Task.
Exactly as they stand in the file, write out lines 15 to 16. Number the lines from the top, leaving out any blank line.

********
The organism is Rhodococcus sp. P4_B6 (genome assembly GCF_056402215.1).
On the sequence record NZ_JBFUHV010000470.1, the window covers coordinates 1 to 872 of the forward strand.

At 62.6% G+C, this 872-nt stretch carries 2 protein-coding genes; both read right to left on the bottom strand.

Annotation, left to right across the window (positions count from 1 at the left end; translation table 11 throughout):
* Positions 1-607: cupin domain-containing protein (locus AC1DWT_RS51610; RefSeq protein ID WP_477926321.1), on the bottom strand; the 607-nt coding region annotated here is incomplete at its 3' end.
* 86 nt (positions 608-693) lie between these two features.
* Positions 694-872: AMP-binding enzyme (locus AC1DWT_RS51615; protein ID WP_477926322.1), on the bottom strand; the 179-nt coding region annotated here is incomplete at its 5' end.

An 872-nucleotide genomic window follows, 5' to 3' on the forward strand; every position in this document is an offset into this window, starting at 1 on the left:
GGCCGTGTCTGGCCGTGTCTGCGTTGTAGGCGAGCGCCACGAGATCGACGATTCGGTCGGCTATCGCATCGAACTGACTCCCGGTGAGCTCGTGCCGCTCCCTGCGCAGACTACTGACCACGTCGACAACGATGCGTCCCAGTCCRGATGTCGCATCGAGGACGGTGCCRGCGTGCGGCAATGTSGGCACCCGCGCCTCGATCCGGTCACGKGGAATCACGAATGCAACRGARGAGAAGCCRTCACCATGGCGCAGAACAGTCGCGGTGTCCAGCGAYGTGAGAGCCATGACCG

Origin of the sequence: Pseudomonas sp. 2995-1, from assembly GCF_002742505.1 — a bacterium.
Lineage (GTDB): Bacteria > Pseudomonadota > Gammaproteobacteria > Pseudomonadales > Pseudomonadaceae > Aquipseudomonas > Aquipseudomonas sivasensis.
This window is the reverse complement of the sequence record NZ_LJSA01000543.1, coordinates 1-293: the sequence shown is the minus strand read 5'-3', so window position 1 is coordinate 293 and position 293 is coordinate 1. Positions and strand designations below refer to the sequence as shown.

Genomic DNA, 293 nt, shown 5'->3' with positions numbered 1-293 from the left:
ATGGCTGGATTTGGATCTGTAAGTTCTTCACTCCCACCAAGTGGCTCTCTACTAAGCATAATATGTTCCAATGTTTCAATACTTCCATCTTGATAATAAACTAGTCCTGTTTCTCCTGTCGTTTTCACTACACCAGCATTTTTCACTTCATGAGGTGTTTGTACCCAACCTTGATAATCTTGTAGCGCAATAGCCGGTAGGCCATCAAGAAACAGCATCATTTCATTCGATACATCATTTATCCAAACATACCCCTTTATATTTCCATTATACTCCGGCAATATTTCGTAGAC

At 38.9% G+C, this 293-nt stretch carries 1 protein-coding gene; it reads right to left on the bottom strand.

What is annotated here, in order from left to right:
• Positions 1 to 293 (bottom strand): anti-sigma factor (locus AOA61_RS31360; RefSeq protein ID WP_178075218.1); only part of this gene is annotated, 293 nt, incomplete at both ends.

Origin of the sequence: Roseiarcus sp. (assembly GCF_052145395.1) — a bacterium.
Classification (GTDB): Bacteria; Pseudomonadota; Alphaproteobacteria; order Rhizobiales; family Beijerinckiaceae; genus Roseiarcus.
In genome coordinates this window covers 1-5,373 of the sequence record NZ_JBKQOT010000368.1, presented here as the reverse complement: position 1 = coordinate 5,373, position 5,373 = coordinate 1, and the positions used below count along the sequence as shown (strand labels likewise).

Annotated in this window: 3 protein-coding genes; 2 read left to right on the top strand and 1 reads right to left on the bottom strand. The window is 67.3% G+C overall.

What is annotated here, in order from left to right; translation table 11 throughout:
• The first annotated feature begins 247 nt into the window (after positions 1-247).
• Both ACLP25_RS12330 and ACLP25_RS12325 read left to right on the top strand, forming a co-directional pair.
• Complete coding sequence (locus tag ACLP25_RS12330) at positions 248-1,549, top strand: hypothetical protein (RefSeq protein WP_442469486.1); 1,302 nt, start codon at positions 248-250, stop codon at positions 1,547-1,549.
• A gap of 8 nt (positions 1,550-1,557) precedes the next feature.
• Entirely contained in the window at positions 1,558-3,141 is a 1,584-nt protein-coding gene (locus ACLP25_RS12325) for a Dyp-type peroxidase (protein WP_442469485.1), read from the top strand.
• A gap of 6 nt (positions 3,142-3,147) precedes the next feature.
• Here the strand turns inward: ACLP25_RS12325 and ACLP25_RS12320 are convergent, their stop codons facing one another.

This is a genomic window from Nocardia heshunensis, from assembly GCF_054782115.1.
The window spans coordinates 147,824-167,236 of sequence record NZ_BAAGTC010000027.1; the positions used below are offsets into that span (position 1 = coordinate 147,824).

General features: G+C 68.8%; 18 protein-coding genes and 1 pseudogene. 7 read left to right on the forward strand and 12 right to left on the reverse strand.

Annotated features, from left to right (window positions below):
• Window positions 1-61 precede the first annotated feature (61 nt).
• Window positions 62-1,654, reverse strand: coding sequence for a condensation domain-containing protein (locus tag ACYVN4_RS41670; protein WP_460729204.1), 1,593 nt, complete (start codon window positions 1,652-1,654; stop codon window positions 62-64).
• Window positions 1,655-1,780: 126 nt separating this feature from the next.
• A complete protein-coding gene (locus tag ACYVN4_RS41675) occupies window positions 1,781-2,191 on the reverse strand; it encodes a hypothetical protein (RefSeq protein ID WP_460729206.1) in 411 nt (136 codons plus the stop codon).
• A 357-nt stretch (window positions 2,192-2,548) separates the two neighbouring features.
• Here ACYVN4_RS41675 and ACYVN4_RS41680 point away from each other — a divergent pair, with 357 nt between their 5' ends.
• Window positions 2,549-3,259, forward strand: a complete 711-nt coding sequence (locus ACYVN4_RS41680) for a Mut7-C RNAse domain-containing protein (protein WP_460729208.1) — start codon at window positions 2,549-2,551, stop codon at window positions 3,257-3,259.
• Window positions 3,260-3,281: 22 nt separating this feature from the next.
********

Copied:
At 38.9% G+C, this 293-nt stretch carries 1 protein-coding gene; it reads right to left on the bottom strand.

What is annotated here, in order from left to right: